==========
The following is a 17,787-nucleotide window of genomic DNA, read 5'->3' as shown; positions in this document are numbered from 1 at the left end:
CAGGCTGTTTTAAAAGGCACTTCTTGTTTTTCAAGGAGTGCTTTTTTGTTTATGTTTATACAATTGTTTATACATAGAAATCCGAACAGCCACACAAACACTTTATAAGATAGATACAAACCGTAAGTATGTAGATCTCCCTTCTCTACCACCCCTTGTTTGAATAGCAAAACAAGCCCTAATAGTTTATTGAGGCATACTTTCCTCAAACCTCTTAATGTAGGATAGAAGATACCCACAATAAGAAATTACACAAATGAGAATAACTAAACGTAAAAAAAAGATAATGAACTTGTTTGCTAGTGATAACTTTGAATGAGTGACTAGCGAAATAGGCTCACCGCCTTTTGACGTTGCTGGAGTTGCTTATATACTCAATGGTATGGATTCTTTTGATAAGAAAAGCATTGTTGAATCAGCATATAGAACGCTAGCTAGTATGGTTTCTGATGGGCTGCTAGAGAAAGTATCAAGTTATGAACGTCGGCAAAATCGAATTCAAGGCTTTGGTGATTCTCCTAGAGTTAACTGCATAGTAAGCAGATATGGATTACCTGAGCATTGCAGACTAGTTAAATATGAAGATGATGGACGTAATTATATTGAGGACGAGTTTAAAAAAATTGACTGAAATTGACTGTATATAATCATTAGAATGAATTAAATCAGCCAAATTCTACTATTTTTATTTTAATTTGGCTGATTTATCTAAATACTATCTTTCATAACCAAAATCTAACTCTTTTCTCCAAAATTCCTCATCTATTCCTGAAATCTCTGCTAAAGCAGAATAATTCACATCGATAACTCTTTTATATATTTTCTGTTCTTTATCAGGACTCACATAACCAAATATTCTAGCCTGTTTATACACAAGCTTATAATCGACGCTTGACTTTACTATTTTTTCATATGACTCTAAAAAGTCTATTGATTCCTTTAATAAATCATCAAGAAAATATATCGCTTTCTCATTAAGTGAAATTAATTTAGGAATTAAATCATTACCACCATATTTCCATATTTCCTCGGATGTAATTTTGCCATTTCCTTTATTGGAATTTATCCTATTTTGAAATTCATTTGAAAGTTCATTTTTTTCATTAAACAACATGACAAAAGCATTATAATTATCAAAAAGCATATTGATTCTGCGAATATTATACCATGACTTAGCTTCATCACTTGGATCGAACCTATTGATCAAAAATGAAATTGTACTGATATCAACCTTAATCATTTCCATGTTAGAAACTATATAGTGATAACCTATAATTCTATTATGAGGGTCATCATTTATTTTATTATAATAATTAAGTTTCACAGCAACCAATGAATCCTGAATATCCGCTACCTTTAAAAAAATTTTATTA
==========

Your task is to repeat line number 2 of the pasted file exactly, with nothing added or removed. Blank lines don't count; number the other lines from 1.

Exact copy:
CAGGCTGTTTTAAAAGGCACTTCTTGTTTTTCAAGGAGTGCTTTTTTGTTTATGTTTATACAATTGTTTATACATAGAAATCCGAACAGCCACACAAACACTTTATAAGATAGATACAAACCGTAAGTATGTAGATCTCCCTTCTCTACCACCCCTTGTTTGAATAGCAAAACAAGCCCTAATAGTTTATTGAGGCATACTTTCCTCAAACCTCTTAATGTAGGATAGAAGATACCCACAATAAGAAATTACACAAATGAGAATAACTAAACGTAAAAAAAAGATAATGAACTTGTTTGCTAGTGATAACTTTGAATGAGTGACTAGCGAAATAGGCTCACCGCCTTTTGACGTTGCTGGAGTTGCTTATATACTCAATGGTATGGATTCTTTTGATAAGAAAAGCATTGTTGAATCAGCATATAGAACGCTAGCTAGTATGGTTTCTGATGGGCTGCTAGAGAAAGTATCAAGTTATGAACGTCGGCAAAATCGAATTCAAGGCTTTGGTGATTCTCCTAGAGTTAACTGCATAGTAAGCAGATATGGATTACCTGAGCATTGCAGACTAGTTAAATATGAAGATGATGGACGTAATTATATTGAGGACGAGTTTAAAAAAATTGACTGAAATTGACTGTATATAATCATTAGAATGAATTAAATCAGCCAAATTCTACTATTTTTATTTTAATTTGGCTGATTTATCTAAATACTATCTTTCATAACCAAAATCTAACTCTTTTCTCCAAAATTCCTCATCTATTCCTGAAATCTCTGCTAAAGCAGAATAATTCACATCGATAACTCTTTTATATATTTTCTGTTCTTTATCAGGACTCACATAACCAAATATTCTAGCCTGTTTATACACAAGCTTATAATCGACGCTTGACTTTACTATTTTTTCATATGACTCTAAAAAGTCTATTGATTCCTTTAATAAATCATCAAGAAAATATATCGCTTTCTCATTAAGTGAAATTAATTTAGGAATTAAATCATTACCACCATATTTCCATATTTCCTCGGATGTAATTTTGCCATTTCCTTTATTGGAATTTATCCTATTTTGAAATTCATTTGAAAGTTCATTTTTTTCATTAAACAACATGACAAAAGCATTATAATTATCAAAAAGCATATTGATTCTGCGAATATTATACCATGACTTAGCTTCATCACTTGGATCGAACCTATTGATCAAAAATGAAATTGTACTGATATCAACCTTAATCATTTCCATGTTAGAAACTATATAGTGATAACCTATAATTCTATTATGAGGGTCATCATTTATTTTATTATAATAATTAAGTTTCACAGCAACCAATGAATCCTGAATATCCGCTACCTTTAAAAAAATTTTATTA